MANILA – Most establishments these days require the public to fill out a form for health checks and contact tracing purposes. What if your handwriting is not readable? While some only require the public to scan a QR code, what if you do not have internet access or data?
This year, the "Contact Tracing Automated Collection and Tracking System (ConTACTS)" will be developed and pilot tested in Baguio City and Benguet, Department of Science and Technology - Cordillera Administrative Region (DOST-CAR) director Nancy Bantog said Tuesday.
"This is different from other contact tracing systems because of how it simplifies the process of client or visitor registration. Visitors would not need to use a pen and paper, or a smartphone for QR codes (as the device) does not require internet connection. The centralized database (will make) contact tracing more efficient since the establishments’ visitors' contact numbers and logs are in the system," Bantog told the Philippine News Agency.
She said Baguio City has an ordinance, requiring all visitors to write pertinent information on an info slip before entering an establishment.
Currently, writing using a pen and paper, and scanning a QR code are the two options to comply with the ordinance.
"The issue with pen and paper is the difficulty of reading what was written (on it), or maybe inaccurate information. QR code (on the other hand) requires a smartphone with internet connection and QR scanning capabilities," Bantog noted.
With ConTACTS, visitors will only have to input their mobile number into a device, which will be placed in pilot establishments.
A central database system will be created, and this can be accessed by contact tracers to search for the mobile number of a person who would be tested positive for coronavirus disease 2019 (Covid-19).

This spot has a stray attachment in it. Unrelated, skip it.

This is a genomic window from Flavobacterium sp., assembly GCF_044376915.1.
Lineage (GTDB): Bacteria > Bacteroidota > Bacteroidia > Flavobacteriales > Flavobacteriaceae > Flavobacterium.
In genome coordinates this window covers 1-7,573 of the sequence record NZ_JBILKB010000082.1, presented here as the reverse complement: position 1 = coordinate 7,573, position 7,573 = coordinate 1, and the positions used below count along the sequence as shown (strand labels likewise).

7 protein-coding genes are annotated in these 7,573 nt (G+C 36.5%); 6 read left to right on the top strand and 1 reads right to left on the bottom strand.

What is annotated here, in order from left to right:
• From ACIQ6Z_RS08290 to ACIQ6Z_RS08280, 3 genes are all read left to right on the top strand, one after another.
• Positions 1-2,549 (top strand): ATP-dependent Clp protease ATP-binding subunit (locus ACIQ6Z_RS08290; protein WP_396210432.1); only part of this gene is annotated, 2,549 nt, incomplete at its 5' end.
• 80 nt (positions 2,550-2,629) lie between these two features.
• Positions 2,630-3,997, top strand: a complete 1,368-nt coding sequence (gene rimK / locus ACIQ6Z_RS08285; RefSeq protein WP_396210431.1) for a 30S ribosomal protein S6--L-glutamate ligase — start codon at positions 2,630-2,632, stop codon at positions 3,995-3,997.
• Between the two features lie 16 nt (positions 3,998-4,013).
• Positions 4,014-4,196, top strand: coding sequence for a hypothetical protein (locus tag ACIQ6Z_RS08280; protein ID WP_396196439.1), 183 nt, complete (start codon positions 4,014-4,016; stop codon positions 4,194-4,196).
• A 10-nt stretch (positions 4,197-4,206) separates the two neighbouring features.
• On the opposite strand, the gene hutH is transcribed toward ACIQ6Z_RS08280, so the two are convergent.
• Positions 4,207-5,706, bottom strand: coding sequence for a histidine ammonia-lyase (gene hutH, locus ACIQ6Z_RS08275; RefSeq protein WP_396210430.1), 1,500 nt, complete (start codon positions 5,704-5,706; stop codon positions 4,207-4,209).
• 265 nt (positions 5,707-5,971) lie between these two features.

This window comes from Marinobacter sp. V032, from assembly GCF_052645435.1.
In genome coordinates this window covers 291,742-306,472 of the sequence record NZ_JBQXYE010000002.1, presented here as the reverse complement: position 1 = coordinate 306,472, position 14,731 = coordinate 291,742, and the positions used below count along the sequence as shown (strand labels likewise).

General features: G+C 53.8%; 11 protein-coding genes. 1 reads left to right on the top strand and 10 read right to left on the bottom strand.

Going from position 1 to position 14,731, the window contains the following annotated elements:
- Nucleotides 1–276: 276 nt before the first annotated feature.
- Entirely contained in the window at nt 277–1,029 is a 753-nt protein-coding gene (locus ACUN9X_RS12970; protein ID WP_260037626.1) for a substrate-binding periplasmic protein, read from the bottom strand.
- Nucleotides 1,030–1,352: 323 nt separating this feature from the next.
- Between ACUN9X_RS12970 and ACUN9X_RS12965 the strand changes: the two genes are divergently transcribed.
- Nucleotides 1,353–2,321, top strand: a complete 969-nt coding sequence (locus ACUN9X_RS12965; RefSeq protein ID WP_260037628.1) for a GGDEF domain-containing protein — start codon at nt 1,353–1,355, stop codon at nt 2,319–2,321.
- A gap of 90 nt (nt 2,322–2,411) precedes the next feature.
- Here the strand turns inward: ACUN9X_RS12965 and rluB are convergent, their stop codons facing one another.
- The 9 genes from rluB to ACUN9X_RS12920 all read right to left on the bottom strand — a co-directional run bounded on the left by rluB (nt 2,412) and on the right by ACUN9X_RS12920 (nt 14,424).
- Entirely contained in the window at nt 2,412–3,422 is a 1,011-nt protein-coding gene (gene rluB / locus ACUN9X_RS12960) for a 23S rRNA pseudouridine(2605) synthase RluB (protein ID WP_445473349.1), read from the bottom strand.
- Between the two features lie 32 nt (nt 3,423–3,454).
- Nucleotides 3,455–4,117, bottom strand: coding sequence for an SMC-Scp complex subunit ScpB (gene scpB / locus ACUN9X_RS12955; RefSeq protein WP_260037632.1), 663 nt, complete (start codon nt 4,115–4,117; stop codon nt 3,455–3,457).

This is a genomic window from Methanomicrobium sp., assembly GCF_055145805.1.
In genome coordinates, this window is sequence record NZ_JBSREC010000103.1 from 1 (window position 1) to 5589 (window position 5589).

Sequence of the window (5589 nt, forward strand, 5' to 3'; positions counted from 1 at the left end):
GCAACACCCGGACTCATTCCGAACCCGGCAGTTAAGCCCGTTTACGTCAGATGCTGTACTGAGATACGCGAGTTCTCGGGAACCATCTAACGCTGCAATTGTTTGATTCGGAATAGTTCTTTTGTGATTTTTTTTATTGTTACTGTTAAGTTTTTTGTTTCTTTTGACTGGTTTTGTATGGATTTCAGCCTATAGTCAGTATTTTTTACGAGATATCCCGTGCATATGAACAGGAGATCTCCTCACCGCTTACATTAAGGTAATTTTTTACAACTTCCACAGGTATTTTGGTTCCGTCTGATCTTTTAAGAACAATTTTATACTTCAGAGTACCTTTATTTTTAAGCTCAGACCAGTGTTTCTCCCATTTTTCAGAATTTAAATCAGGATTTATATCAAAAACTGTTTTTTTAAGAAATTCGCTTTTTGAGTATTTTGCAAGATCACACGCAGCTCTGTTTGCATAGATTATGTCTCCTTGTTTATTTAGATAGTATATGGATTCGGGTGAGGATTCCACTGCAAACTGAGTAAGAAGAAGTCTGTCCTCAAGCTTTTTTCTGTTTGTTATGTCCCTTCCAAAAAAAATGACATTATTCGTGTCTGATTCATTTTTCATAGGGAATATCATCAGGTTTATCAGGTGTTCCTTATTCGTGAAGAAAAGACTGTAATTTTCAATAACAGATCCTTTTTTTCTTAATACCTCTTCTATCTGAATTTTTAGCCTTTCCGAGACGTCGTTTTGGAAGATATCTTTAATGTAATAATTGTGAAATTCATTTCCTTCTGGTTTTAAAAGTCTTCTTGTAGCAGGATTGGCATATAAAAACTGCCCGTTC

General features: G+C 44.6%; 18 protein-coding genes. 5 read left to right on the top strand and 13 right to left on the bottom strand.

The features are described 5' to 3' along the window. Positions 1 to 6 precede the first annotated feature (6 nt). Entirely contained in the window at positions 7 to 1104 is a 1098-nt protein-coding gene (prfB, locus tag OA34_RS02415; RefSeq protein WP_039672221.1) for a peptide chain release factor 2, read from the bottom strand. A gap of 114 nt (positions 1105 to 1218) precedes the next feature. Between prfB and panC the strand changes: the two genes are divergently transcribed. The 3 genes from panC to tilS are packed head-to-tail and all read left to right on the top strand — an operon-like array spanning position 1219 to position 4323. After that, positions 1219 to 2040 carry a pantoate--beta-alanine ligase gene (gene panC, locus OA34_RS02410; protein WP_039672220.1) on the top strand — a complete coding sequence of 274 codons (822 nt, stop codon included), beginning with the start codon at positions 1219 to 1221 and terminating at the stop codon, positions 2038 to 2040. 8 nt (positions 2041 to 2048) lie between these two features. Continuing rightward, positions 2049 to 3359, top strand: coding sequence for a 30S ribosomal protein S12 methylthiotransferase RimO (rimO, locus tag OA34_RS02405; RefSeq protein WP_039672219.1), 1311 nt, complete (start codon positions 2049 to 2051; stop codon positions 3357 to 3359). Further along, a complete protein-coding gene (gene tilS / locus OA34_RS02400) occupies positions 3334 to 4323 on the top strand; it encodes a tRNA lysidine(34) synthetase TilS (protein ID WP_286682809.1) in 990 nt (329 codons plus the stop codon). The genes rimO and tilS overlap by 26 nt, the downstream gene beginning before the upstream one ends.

This will also enable the contact tracers to notify the establishments for disinfection, and alert those who may be "closed contacts" of Covid-19 positive individual.
"All the visitor has to do is enter his or her mobile number in the device," Bantog said.
Many devices will be deployed to various pilot establishments, and there will be a central server per local government unit (LGU). Pilot LGUs are yet to be identified.
"Data management will be per LGU," Bantog added.
She said the timeline for the development and deployment of this project is from January to June this year.
This is being done by the Saint Louis University, in partnership with startup form, Empitech Communication Equipment Manufacturing, and the DOST CAR which will provide a PHP200,000 financial assistance.
SLU supports the Empitech as the incubatee through the Saint Louis University Convergent Resilience Technology Business Incubator (SLU ConRes TBI), which focuses efforts on supporting startups that use modern technologies as the primary means of innovation, Bantog said.
She added that SLU assists in prototyping through the DTI FabLab, a shared service facility. The university also facilitates the acquisition of approved supplies and materials for the project.
The Empitech, meanwhile, will implement this project with the SLU and other stakeholders such as commercial establishments and the LGUs of Benguet and Baguio City.
Bantog said writing on information slips causes concerns, especially on data privacy and the ease of doing business and efficiency of contact tracing.
"ConTACTS just requires the mobile number of the visitor, which is the most important data in terms of contact tracing. The device will send the data which includes the date and time (of visit) to the central server through text message," she said.
The database will be managed by the LGU or the establishment, Bantog added. (PNA)